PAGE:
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Simple statics question

  1. May 10, 2013 #1

    joshmccraney

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    Gold Member

    why is it when you stack two blocks on each other that the top box with mass [itex]M_t[/itex] has a normal force of [itex]M_t[/itex] and a gravity force [itex]M_t*g[/itex]where as the bottom box has a normal force of [itex]M_t+M_b[/itex] where [itex]M_b[/itex] is the mass of the bottom box yet gravity is [itex]M_b*g[/itex]?

    i guess i don't get why gravity is the same for each box the the normal force considers all the weight stacked on top (why doesn't gravity?)

    thanks for your help!!
     
  2. jcsd
  3. May 10, 2013 #2

    Doc Al

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    Staff: Mentor

    The normal force is whatever is needed to keep the blocks in equilibrium. The normal force exerted by the bottom block on the top block need only balance the weight of the top block.

    But the normal force from the floor on the bottom block must balance both the weight of the bottom block and the downward normal force that the top block exerts on the bottom block. Those two forces add up to equal the weight of both blocks.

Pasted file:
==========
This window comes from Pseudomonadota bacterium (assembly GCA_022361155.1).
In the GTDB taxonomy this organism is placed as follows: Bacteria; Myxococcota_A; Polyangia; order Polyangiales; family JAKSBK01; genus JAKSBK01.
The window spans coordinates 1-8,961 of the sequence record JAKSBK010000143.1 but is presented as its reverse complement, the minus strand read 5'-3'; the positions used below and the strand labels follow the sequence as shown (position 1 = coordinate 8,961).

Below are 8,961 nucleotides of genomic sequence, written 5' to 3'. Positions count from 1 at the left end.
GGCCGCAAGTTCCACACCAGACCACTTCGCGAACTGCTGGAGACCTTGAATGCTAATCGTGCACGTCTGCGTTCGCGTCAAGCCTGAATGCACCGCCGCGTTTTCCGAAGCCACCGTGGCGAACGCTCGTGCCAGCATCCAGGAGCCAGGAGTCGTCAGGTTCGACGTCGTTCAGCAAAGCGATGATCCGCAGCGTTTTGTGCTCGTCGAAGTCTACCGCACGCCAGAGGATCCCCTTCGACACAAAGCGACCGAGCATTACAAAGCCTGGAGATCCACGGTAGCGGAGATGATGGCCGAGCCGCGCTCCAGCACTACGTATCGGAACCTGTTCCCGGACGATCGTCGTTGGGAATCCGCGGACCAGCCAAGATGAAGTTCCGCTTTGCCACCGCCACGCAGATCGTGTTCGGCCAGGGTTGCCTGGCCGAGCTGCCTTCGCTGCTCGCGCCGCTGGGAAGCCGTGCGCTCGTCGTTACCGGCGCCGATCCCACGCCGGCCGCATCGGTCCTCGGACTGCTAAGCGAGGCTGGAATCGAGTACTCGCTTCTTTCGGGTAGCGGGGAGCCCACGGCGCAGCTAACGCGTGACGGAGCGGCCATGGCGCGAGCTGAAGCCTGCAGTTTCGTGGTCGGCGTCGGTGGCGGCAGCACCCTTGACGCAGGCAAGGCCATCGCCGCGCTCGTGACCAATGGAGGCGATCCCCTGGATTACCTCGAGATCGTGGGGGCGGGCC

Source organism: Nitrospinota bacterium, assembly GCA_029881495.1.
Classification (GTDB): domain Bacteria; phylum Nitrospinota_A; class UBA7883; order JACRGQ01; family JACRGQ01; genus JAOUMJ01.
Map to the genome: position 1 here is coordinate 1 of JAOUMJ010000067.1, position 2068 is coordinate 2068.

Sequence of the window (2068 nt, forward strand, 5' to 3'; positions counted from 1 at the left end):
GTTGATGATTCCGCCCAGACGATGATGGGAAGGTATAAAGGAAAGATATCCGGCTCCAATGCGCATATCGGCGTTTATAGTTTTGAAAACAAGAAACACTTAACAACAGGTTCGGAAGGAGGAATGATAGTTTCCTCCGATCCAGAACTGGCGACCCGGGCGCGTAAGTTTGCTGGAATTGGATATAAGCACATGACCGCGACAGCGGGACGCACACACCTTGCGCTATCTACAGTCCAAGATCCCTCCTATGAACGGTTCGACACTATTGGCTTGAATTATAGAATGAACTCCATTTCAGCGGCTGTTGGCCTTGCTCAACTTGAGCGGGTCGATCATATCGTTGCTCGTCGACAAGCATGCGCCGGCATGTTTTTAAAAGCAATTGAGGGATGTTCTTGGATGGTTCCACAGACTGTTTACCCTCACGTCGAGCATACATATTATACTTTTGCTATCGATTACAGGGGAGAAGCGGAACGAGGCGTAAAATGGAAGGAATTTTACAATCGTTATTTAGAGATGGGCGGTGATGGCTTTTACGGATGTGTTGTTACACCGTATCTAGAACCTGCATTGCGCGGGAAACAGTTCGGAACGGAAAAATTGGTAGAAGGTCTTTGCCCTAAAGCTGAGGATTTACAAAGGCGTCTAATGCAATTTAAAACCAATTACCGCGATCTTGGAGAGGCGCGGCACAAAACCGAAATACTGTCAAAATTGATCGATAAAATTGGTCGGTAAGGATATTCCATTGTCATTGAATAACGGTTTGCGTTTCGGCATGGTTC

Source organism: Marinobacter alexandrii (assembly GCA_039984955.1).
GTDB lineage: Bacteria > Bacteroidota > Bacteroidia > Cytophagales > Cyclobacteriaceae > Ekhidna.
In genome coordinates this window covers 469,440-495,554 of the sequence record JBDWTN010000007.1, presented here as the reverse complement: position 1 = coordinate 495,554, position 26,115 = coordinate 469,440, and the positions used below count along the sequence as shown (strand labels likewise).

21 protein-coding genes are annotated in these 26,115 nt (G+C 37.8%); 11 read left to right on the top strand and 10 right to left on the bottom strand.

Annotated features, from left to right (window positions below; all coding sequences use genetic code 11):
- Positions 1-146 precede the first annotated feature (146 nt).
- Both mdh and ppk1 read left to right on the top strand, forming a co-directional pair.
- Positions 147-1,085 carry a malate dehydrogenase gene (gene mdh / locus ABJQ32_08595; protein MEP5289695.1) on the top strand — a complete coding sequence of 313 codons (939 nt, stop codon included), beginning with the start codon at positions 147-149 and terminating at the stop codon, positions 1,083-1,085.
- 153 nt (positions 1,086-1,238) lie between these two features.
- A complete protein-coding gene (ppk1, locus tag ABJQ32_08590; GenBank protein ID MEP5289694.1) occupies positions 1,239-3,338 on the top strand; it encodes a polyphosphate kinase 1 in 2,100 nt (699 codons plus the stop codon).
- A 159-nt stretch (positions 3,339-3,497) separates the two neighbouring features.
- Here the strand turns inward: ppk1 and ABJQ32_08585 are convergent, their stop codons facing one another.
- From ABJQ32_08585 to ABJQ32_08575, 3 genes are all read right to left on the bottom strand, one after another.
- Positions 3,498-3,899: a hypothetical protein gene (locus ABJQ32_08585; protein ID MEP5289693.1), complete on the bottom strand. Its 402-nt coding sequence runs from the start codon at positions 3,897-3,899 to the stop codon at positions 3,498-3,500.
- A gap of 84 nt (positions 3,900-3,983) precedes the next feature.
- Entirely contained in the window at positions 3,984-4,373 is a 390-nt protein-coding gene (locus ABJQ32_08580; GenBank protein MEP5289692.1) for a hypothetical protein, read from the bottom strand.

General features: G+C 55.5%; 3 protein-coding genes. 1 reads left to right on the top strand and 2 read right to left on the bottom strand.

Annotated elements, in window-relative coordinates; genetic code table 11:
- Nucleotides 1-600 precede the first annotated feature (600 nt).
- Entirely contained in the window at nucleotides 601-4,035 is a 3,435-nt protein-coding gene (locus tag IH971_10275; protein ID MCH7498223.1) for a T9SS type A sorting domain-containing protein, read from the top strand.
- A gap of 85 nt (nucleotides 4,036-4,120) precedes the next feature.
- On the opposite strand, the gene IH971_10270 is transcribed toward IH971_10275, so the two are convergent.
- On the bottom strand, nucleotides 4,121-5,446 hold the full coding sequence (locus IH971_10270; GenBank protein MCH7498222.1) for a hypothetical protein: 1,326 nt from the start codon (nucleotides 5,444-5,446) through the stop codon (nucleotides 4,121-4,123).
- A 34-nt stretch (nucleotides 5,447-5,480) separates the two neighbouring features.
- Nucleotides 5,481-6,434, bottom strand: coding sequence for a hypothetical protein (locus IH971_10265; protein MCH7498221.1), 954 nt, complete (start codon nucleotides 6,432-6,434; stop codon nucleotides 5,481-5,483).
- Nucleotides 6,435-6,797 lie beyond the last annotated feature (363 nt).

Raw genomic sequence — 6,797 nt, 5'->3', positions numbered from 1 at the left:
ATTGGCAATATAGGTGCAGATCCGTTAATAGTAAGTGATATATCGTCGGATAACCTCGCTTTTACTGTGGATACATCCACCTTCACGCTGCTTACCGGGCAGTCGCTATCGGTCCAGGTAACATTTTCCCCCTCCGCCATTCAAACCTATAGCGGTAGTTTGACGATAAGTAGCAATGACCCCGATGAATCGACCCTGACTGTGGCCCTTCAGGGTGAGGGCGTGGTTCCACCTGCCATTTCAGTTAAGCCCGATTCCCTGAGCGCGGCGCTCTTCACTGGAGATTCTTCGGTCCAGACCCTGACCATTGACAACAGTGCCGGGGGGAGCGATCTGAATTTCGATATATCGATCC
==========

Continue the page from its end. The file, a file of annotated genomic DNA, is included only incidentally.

(Be careful not to use the same symbol for mass and normal force!)
     
  4. May 11, 2013 #3

    joshmccraney

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    i appreciate your reply! can you explain why the gravity force acting on the bottom block (when considering the free body diagram) is simply [itex]M_b*g[/itex] rather than [itex](M_b+M_t)*g[/itex]. this concept is killing me.

    i appreciate your time!
     
  5. May 11, 2013 #4

    Doc Al

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    The gravitational force on anything is simply its weight. The gravitational force on the top block acts on the top block, not on the bottom block. (Of course the downward normal force that the top block exerts on the bottom block happens to equal the weight of the top block.)

    So regardless of whatever else is going on between them, the gravitational force on the top block is Mt*g and the gravitational force on the bottom block is Mb*g.

    Remember: The gravitational force on a block is a force exerted by the earth on the block. The forces that the blocks exert on each other are normal forces, not gravitational forces. (They may well be equal in magnitude to the weight, but they are not gravitational forces.)
     
  6. May 11, 2013 #5

    joshmccraney

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    hey thanks doc! this makes a ton of sense. i appreciate your time here.
     
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